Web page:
The 16th annual State of the World’s Mothers report published by Save the Children places Sierra Leone at 169 out of 179 countries ranked on five key factors: risk of maternal death, under-five mortality rate, educational status, economic achievement and political status.
The report presents the first-ever global assessment of health disparities between rich and poor in cities, highlighting that poor mothers and children in urban settings have much worse health outcomes than their wealthier counterparts in the same city or country; thus the urban disadvantage.
“The report includes findings from low, middle, and high income countries. It examines where survival gaps are smallest and largest and looks at whether gaps have widened or narrowed over time. As noted, over half of the world’s population now lives in cities and a growing proportion of child deaths occur in these areas,” the report states.
The report however indicated that great progress has been made in reducing deaths in children under the age of five around the world, but that inequality is worsening in many cities.
“The poorest urban children are at least twice as likely to die as the richest urban children before they reach their fifth birthday. In Malawi, these gaps have doubled in the past decade. Ghana and Nigeria have some of the highest urban child survival gaps in the world. In these countries, children are 3 to 5 times more likely to die as their richer peers”.
According to the report, there are huge disparities in access to prenatal care and skilled birth attendance in urban areas worldwide and that public sector health systems often fail to reach those most in need with basic health services.
“In low-income countries, over one third of urban residents live in slums. This is equivalent to over 860 million people. Social and economic discrimination contribute to high child death rates in slums. Overcrowding, poor sanitation and food insecurity make poor mothers and children even more vulnerable to disease and ill health in slums”.
179 countries are ranked on five key factors: risk of maternal death, under-five mortality rate, educational status, economic achievement and political status.
Substantial progress has been made in reducing child deaths since 1990. The global under-5 mortality rate has been cut by 49 percent – from 90 deaths per 1,000 live births in 1990 to 46 in 2013.11 Global child mortality rates are falling faster now than at any time in history, made possible in part by action on immunization, family planning, nutrition and treatment of common childhood illnesses, as well as improvements in the wider social determinants of health.12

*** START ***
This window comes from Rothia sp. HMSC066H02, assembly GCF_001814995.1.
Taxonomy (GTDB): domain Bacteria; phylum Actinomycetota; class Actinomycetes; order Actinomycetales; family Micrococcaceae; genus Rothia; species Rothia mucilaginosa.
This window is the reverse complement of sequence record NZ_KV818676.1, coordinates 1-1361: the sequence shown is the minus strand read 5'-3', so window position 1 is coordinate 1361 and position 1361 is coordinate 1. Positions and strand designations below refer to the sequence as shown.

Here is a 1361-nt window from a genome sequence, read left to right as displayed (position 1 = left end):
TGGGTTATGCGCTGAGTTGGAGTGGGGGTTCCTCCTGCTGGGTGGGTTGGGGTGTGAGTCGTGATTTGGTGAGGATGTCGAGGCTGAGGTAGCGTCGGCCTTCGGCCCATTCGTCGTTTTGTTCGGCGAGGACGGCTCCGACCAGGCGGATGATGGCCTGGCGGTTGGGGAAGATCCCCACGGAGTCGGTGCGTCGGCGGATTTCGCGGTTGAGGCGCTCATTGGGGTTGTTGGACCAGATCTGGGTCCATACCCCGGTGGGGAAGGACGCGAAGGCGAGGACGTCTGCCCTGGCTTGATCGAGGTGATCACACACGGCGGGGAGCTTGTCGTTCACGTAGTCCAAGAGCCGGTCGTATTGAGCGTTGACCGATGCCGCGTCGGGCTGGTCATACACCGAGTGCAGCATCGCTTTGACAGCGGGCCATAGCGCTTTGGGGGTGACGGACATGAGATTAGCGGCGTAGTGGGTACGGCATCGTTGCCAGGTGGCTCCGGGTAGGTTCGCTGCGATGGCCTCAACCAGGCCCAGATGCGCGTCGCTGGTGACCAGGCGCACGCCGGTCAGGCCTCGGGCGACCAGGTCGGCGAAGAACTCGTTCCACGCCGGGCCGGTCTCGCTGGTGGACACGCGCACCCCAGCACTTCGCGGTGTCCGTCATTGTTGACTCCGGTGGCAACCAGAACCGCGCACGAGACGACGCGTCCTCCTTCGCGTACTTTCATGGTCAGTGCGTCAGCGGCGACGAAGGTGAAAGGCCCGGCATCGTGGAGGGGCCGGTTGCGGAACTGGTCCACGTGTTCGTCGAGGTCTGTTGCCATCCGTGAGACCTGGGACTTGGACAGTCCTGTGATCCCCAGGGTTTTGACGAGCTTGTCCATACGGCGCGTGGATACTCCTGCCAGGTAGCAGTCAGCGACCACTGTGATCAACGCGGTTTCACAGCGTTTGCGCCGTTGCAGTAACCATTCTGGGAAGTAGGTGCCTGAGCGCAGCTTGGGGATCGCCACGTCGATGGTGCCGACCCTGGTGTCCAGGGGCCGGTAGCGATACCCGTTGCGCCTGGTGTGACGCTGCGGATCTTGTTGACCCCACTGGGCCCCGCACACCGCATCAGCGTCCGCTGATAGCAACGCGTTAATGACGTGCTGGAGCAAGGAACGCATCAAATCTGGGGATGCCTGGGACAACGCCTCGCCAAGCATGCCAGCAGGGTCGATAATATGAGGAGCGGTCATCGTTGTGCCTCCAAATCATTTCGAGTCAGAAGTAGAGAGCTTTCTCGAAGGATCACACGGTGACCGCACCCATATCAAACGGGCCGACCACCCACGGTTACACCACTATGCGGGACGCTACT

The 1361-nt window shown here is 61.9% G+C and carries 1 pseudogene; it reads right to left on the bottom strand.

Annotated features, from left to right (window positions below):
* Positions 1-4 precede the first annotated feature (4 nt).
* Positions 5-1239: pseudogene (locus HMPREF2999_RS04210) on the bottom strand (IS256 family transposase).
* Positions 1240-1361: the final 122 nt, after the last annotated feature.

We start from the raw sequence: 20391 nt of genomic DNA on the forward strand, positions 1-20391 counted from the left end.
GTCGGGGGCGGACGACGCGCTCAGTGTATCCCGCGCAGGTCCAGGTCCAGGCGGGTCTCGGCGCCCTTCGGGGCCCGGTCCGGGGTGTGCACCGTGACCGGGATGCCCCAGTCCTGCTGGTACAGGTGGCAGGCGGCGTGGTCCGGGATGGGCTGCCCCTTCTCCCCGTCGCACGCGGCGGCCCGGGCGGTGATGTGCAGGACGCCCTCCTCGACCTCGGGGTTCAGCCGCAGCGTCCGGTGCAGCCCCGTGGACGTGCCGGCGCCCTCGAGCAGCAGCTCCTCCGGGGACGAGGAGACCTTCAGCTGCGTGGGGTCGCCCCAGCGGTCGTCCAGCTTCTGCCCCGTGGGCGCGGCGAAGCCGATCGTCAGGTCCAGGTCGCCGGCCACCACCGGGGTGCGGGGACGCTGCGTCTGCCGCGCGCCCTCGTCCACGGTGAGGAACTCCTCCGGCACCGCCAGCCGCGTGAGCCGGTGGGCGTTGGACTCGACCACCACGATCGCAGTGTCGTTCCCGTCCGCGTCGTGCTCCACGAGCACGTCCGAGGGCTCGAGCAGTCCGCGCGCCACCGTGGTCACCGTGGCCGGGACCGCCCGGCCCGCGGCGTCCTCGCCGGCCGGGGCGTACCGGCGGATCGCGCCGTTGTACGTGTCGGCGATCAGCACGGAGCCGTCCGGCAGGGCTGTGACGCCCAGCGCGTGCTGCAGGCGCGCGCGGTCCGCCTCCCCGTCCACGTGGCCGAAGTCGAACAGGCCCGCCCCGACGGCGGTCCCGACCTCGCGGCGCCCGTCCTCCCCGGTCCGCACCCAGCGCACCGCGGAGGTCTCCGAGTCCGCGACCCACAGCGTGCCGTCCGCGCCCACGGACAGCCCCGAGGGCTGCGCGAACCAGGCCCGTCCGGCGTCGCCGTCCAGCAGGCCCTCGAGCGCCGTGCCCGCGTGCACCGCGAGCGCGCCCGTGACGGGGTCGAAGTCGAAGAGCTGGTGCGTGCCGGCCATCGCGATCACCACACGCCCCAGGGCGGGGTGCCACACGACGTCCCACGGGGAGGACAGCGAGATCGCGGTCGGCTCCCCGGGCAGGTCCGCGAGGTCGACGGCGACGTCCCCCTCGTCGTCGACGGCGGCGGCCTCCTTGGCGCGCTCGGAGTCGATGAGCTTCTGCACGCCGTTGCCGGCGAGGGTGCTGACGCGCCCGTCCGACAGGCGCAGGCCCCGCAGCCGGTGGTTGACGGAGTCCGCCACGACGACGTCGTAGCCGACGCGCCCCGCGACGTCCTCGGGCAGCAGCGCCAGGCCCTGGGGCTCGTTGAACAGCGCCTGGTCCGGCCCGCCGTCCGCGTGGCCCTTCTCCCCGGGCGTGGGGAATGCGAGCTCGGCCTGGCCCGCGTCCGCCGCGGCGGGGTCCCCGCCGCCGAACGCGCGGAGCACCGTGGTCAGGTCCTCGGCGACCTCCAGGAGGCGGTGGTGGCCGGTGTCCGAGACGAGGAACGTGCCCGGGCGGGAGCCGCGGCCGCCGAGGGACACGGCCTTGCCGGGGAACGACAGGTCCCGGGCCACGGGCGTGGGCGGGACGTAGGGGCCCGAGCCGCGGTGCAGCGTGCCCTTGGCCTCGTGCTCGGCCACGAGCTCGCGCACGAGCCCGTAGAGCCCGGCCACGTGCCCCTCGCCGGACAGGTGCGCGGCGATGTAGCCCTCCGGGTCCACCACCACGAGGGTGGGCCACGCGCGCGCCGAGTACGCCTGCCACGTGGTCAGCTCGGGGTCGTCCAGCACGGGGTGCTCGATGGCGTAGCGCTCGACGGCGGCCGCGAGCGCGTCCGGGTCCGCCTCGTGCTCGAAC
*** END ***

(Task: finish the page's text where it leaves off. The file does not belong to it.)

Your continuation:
Save the Children also reported that the bold child survival target set out in the fourth Millennium Development Goal – to reduce global under-5 mortality by two thirds between 1990 and 2015 – has already been met by eight developing countries with high child death rates.
Inspiring progress has been made in Malawi (72 percent reduction in child mortality), Bangladesh (71 percent), Liberia (71 percent), Tanzania (69 percent), Ethiopia (69 percent), Timor-Leste (68 percent), Niger (68 percent) and Eritrea (67 percent).
The dramatic progress made by some of the world’s poorest countries has led many to speculate that an end to preventable child mortality is within our reach. Within a generation, we could live in a world where no child dies from preventable causes – conditions such as diarrhea and pneumonia for which vaccines and cost-effective treatment are available, or complications at birth that could be resolved through the presence of a skilled birth attendant.
However, there is still a long way to go. More than 6 million children died in 2013 and progress for most countries has been too slow. Only 12 of the 60 countries with the highest child deaths rates are on track to achieve MDG 4. Greater attention is urgently needed in sub-Saharan Africa and South Asia, the regions where under-5 deaths are increasingly concentrated.
Increased attention to newborn babies is also critically important. While newborn death rates have been falling, the proportion of under-5 deaths that occur in the first month of life has increased from 37 percent in 1990 to 44 percent in 2013. The share of under-5 deaths that occur during the newborn period is rising in every region and in almost all countries.
Historically, the highest child mortality rates have been found in rural areas and in the most remote regions of developing countries.
Many governments have rightly made important efforts to improve health infrastructure in those geographic areas. Decades of investments in rural areas are paying off, as death rates in small villages in most countries are declining.
But much work remains to be done to ensure the most vulnerable children everywhere have an equal chance to survive and thrive. Unmet needs in rural areas cannot be neglected, but the urgent task of completing the MDG agenda is increasingly concentrated in urban contexts.
Country Ranking out of 179*
Sierra Leone 169th